The COVID-19 Pandemic has presented an entirely new host of challenges to our modern-day workplace lifestyle. Social distancing recommendations and shelter in place ordinances have moved many office workers to mandatory telework arrangements. Where there were many team members in the office who could communicate by bumping into each other in the breakroom, there is now the home-bound isolated worker bee who has to intentionally include team members in email conversations. Virtual teams will be the new normal for many former office dwellers over the next several weeks, or even months, until the concerns from COVID-19 subside enough for public health officials to feel comfortable with offices reopening.
For some, moving their work online is not entirely a huge shift, but for others the virtual environment is a difficult transition that feels like an out of body experience. How then, do we get together online to make our online teams work? Through enhanced communication, clearly defined roles, and managers focusing on outcomes virtual teams have a greater chance of success.
Communication is an important piece of the puzzle where quality is more important than quantity. Because online teaming can feel fragmented and distant, it is important to use the most appropriate mode for your communication. Email and text communication can be abrupt or sometimes impersonal. The use of phone calls and video chat (e.g., FaceTime or Zoom platforms) can allow for people to continue to see each other while listening to voices and reading facial expressions and non-verbal cues. It is also more captivating to one’s attention span to actually talk face-to-face versus just to engage in a verbal exchange.
Understanding who does what and when is another linchpin of virtual team success. Clearly defined roles will allow for employees to work in their specific function without duplicating efforts or getting in the way of others. When office place interactions are removed there is less natural informal communication and more worker alone time. It is important for employees to understand their role on the team and distribution of responsibilities. With everyone working in their defined space, people feel comfortable to take ownership of their duties and perform at a higher level.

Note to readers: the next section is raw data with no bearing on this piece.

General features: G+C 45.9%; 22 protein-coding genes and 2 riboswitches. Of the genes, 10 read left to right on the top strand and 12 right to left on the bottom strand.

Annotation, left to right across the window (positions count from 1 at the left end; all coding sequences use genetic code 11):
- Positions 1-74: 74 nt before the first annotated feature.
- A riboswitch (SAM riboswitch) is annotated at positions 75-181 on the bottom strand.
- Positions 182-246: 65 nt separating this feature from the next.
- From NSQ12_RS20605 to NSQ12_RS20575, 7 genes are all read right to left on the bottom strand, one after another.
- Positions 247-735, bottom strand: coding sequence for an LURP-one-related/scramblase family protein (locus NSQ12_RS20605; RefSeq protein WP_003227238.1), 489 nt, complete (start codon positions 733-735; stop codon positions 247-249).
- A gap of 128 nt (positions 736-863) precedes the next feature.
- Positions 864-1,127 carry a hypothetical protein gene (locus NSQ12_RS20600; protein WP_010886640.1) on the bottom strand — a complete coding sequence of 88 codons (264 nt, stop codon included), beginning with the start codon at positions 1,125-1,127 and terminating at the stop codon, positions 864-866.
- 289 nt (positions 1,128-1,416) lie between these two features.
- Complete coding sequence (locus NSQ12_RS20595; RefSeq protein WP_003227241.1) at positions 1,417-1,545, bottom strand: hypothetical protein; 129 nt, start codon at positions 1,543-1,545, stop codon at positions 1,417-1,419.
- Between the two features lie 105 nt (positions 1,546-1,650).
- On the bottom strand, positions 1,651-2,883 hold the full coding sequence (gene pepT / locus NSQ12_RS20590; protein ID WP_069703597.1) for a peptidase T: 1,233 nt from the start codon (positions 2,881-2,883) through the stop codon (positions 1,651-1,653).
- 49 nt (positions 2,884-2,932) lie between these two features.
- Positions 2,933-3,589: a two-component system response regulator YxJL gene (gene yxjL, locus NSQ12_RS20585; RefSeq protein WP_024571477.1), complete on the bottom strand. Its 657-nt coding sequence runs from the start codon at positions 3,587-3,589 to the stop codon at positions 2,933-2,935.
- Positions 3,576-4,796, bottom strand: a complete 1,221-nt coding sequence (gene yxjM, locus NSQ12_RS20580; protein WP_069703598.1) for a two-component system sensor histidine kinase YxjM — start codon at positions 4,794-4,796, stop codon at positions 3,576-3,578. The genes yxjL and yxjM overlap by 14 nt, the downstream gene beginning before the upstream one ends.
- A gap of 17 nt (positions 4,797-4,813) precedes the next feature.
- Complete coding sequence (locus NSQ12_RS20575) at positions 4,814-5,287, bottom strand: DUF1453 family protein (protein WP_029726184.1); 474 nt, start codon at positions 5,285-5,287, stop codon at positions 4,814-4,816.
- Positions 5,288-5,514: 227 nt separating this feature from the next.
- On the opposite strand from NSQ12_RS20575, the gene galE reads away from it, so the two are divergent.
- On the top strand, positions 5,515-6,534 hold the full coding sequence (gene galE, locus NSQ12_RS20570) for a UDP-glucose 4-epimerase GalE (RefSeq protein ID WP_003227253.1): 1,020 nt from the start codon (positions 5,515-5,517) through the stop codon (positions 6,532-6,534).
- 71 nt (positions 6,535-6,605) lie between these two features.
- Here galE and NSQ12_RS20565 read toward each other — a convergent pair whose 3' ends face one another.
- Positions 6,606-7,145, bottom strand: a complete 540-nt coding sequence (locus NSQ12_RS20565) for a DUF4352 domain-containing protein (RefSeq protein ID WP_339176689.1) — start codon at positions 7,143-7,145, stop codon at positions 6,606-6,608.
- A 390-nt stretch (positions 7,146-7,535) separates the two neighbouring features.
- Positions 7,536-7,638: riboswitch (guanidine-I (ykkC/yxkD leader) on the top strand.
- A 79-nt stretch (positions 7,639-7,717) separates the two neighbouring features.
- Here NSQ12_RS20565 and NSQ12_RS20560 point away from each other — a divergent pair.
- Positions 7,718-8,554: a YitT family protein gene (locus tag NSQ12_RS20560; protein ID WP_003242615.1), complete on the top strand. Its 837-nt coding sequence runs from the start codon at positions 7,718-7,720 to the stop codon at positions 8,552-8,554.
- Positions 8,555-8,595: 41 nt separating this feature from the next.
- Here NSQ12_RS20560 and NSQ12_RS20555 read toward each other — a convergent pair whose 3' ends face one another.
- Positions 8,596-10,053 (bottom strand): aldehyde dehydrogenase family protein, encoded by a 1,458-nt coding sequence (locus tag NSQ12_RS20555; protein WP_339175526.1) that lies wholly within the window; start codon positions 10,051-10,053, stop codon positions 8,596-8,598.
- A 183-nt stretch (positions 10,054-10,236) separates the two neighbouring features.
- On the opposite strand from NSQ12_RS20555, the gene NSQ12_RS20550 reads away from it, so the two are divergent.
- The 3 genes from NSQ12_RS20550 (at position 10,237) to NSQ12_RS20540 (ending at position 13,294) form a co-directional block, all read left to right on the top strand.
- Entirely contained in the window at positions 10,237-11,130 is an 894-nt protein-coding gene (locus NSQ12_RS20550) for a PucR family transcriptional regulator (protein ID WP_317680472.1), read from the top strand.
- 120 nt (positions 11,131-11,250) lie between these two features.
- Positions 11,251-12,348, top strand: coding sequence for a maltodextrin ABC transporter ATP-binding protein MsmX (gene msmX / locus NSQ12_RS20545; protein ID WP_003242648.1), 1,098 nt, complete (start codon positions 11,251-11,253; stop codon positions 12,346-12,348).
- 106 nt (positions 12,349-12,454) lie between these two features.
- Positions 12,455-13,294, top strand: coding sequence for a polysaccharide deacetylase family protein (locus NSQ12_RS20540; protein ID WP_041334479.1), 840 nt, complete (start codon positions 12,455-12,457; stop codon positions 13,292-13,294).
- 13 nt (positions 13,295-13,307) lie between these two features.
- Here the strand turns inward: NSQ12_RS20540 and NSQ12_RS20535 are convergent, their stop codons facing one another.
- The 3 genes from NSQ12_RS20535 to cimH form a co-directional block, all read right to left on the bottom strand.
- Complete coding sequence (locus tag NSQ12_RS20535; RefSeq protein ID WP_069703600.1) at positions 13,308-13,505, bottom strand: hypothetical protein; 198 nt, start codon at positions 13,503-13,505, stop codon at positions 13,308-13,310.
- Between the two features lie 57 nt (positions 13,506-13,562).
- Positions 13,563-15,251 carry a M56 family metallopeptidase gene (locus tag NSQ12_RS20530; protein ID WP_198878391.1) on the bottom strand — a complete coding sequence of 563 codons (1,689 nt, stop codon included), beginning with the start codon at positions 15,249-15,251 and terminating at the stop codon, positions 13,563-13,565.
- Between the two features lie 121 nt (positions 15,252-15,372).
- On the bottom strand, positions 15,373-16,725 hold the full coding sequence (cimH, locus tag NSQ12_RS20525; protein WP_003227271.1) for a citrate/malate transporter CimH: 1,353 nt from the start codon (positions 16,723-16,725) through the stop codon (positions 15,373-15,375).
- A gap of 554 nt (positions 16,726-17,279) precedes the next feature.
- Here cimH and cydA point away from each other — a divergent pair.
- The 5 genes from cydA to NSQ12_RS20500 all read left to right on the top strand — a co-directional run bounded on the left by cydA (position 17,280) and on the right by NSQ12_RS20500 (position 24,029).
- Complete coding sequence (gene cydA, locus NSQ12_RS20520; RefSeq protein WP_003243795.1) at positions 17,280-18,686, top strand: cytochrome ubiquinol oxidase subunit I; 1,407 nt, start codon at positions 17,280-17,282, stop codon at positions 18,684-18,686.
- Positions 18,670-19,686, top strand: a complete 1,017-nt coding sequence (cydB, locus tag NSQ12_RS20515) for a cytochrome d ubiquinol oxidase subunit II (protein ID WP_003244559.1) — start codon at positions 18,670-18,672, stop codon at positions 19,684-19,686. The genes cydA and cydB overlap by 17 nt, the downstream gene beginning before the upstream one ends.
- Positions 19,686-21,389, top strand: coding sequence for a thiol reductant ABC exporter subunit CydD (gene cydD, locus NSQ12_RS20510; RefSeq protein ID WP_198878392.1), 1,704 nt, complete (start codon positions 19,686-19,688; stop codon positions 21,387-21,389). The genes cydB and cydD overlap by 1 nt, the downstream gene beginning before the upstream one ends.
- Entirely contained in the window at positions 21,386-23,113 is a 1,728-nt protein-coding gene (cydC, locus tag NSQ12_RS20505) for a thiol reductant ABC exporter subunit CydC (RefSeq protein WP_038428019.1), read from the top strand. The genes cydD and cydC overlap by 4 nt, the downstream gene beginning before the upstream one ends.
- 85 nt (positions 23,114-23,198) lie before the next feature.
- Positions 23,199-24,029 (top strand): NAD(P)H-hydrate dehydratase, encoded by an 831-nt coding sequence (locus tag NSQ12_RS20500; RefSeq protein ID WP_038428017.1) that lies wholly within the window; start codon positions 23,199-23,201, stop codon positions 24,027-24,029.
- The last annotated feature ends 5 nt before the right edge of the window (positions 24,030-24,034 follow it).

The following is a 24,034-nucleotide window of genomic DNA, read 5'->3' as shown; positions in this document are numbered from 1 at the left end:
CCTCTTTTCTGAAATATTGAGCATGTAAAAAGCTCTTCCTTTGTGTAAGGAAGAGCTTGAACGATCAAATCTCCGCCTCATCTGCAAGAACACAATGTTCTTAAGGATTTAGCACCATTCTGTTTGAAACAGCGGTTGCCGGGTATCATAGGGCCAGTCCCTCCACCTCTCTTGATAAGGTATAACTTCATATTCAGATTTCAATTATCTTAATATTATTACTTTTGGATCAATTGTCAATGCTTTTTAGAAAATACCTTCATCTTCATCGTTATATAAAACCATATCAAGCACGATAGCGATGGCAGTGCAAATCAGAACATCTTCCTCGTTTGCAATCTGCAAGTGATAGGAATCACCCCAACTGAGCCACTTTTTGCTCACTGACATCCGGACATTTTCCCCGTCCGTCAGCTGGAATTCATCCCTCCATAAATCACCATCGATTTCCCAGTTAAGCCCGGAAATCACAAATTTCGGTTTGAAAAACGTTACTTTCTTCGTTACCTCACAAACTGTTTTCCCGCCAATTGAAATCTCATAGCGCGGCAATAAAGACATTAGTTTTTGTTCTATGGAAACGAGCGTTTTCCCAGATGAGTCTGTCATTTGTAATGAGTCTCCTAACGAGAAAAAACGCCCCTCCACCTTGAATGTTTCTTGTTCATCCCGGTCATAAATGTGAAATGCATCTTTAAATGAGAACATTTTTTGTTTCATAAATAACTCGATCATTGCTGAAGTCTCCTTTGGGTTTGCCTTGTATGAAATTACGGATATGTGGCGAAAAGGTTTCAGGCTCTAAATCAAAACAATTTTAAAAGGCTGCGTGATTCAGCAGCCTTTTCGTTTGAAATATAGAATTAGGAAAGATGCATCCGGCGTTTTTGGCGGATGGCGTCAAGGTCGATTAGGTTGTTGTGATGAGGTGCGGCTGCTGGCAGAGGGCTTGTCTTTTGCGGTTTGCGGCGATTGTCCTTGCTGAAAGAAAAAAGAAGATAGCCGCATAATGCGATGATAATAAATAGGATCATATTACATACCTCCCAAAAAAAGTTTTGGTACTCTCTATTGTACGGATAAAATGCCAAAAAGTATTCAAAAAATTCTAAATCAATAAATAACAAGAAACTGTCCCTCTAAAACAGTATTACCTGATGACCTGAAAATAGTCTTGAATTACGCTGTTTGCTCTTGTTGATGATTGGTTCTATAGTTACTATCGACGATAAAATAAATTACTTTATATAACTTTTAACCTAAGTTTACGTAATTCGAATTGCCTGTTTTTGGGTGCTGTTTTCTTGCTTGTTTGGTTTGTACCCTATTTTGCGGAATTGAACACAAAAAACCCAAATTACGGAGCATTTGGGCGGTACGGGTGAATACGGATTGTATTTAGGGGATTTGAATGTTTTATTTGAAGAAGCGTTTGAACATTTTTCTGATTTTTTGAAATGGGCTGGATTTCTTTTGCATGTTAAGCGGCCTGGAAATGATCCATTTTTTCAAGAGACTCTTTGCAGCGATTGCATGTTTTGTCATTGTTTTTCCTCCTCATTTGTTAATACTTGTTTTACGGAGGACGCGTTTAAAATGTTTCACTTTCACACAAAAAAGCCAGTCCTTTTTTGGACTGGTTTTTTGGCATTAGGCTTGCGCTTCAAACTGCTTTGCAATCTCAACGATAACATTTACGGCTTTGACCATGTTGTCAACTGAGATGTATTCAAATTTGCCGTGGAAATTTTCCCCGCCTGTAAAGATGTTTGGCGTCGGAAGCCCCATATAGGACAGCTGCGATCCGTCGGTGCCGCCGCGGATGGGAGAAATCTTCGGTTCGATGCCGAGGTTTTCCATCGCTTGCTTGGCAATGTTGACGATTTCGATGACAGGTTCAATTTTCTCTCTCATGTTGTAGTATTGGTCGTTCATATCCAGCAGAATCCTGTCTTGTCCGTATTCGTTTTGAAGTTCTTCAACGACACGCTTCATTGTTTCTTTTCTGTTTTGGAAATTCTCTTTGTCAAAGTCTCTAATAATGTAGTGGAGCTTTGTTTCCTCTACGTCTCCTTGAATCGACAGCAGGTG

Managers who suddenly switch to a virtual environment may have a difficult time learning how to follow workflow or manage their employees without being in the office. If the team does not have a virtual project management system where all work is tracked or there is not a scheduled time to check in, managers can feel like they are on a different planet than their team. Finding a virtual task software where employees can enter tasks online with details for team members to help complete work is one step in understanding what your team is working on providing transparency for all team members. Managers who provide a focused setting with less employees on teams who have defined roles tend to be more successful.
Overall, learning how to avoid pitfalls of lack of quality communication, ambiguous roles on teams, and task-centered instead of outcome-centered management can increase your likelihood of virtual team success. Working alone online can feel very different than the reality we knew before in the office, but remember we are all in this together. Lean on your team with meaningful interactions when you need it in order to pull through the new normal of a virtual workplace environment.
Campbell, J. (2020). Virtual and traditional teams. Salem Press Encyclopedia.
Lepsinger, R., & DeRosa, D. (2010). Virtual team success: A practical guide for working and leading from a distance. Retrieved from https://ebookcentral.proquest.com.